The Watersider's Strike was the main topic of conversation in Cambridge towards the end of 1913. By the end of October, 13,000 Wellington watersiders were out on strike and it was spreading. The farmers' interests were at stake. (No waterside workers = no exports.)
At a local meeting, Cambridge supported the action of the Farmers' Union and pointed out that � "it is a matter of vital interest to the dairy industry that there should be no dislocation of shipping facilities at this juncture, and if the worst fears are realised it is anticipated ample free labour would be forthcoming to work the boats."
Cambridge shops ran short of flour, potatoes, sugar, kerosene and coal, and prices rose. Some local businesses were forced to reduce staff.
Although the farmers had no grievance with the watersiders or their employers their mission was to see that the products of the country were not allowed to suffer.
133 fully equipped men left from Cambridge at short notice to serve in Auckland as Special Police Constables. Cambridge and districts supplied the largest proportion of men and horses in the Waikato and many wives, mothers and daughters took over the farm work. Because of the threat of sabotage, every factory, creamery and public building was guarded night and day.
In Auckland the mounted men, their batons at the ready, were put on duty at the docks protecting the free labour.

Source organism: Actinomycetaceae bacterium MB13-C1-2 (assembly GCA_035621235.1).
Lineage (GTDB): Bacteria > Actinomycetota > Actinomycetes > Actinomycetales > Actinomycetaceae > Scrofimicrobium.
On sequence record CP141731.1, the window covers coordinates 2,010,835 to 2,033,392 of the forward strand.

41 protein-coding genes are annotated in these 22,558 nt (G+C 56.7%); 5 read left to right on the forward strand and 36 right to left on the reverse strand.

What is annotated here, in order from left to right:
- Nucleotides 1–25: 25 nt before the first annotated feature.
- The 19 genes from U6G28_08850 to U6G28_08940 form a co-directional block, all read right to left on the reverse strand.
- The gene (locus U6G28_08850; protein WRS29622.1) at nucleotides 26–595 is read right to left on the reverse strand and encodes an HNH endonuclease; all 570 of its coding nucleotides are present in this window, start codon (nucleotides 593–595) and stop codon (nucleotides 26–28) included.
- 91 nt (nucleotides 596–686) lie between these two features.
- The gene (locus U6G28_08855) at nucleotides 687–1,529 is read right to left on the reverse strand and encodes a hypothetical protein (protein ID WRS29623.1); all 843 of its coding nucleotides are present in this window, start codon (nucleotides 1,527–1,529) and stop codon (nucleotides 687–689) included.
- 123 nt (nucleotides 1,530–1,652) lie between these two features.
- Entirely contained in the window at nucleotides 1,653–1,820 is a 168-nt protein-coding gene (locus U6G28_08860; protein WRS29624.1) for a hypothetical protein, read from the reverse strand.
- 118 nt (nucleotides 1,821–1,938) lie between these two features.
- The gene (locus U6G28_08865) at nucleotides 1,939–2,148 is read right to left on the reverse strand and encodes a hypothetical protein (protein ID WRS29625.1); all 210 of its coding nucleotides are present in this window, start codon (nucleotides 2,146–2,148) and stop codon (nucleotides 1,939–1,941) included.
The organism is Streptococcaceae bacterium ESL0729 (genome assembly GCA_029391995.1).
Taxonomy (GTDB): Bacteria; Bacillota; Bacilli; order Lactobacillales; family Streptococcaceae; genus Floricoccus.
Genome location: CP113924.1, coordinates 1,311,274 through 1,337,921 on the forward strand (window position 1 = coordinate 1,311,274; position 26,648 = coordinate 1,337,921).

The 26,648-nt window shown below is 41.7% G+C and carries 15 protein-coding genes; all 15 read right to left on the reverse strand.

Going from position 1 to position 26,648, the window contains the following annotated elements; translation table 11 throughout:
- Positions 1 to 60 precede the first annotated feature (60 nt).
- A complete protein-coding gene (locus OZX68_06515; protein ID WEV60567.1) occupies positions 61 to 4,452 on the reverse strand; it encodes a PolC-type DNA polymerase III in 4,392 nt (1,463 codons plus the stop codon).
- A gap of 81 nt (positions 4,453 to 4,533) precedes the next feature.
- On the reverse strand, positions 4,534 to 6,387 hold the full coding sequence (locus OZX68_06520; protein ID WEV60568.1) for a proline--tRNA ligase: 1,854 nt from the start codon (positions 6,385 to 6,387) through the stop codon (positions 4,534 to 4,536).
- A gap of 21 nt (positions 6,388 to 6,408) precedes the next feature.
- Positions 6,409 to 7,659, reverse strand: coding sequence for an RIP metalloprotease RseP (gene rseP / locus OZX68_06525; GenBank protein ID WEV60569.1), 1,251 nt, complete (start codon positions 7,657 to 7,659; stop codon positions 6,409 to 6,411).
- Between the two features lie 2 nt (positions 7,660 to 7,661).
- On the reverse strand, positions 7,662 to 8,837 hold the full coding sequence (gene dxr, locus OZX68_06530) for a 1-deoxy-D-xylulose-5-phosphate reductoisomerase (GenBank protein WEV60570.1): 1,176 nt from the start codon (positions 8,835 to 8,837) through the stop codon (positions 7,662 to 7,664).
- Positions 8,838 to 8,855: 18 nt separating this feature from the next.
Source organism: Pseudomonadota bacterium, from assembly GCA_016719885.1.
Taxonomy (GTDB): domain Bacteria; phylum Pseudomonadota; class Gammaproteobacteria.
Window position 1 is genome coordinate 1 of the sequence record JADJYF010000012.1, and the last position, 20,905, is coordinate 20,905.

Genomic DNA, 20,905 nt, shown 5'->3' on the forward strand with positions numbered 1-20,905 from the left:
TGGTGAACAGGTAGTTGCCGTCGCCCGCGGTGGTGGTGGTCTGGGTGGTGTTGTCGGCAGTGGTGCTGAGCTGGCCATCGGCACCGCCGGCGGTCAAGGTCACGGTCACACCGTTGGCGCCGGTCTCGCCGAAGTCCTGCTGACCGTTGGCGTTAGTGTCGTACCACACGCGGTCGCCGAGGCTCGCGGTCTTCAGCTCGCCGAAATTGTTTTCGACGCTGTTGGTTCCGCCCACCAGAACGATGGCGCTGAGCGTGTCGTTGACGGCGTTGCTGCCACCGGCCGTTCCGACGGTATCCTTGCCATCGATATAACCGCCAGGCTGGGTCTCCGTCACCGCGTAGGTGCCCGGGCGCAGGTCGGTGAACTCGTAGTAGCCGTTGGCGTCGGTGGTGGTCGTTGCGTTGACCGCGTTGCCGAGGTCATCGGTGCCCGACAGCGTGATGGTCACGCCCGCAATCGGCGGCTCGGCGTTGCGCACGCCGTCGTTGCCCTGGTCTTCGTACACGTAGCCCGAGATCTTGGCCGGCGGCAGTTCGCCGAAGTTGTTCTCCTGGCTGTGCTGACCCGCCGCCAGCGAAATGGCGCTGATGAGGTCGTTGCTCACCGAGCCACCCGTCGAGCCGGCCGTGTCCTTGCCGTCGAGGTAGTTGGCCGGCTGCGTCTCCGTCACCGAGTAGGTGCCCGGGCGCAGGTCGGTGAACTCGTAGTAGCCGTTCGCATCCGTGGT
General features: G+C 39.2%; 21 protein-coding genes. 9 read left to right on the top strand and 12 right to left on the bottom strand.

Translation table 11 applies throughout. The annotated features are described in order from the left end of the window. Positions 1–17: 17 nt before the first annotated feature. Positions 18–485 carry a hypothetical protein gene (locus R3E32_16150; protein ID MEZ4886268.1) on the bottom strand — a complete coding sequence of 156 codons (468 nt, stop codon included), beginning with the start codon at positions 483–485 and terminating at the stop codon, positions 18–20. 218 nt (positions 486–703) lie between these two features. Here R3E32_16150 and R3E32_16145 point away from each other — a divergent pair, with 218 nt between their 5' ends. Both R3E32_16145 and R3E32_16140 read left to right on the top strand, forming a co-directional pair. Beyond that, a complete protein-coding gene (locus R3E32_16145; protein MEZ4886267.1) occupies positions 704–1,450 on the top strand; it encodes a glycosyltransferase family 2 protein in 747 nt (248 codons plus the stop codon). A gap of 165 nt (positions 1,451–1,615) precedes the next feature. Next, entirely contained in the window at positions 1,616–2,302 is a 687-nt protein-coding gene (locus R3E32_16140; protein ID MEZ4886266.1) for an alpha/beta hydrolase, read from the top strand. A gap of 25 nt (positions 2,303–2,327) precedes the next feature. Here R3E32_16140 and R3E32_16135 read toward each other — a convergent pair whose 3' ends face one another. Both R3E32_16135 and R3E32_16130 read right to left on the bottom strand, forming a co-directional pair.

On 10 November the Weekly News reported that as the clock struck 5 a.m., "Every unit in the defence of the waterfront, comprising fully 1,000 'irregulars' and regular police, was stationed in the position selected for it. As the day advanced a very angry crowd of strikers and their sympathisers congregated in Little Queen Street, which was guarded by farmers from Cambridge, and towards ten o'clock it looked as if there would be trouble. The mass of excited men forced itself nearer to the double row of mounted country men and shouted the most offensive epithets in its vocabulary, varying the theme occasionally with a chorus of howls and hoots.
"The Cambridge farmers sat quiet, calm and outwardly unmoved; but their batons never left their hands, and their gaze was fixed very steadily on the seething, raging crowd in front. 'We don't want to start fighting', said the commander of the troop, when a particularly vile invective was flung at them, 'we are here to protect our port and not to fight'."
Captain J W Garland wired Cambridge saying, "On behalf of the Cambridge Squad please thank Cambridge ladies for their kindness in sending cakes and puddings to the men. Very much appreciated by all."
On the 17 December the 'Specials' came home to a social and dance organised by the Chamber of Commerce. The Farmers' Union swelled its membership and soon branches were formed in every district.
The affair ended for Cambridge in April 1914 with the Specials' Picnic at Ruakura when the Prime Minister Mr Massey presented all those who went to Auckland with a Special Constabulary medal.
Click here for the list published in the Waikato Independent newspaper, 16 April 1914, of all those who received the Special Constabulary medal.
Researched and written by Eris Parker
Ref: Auckland Weekly News
Cambridge Museum Archives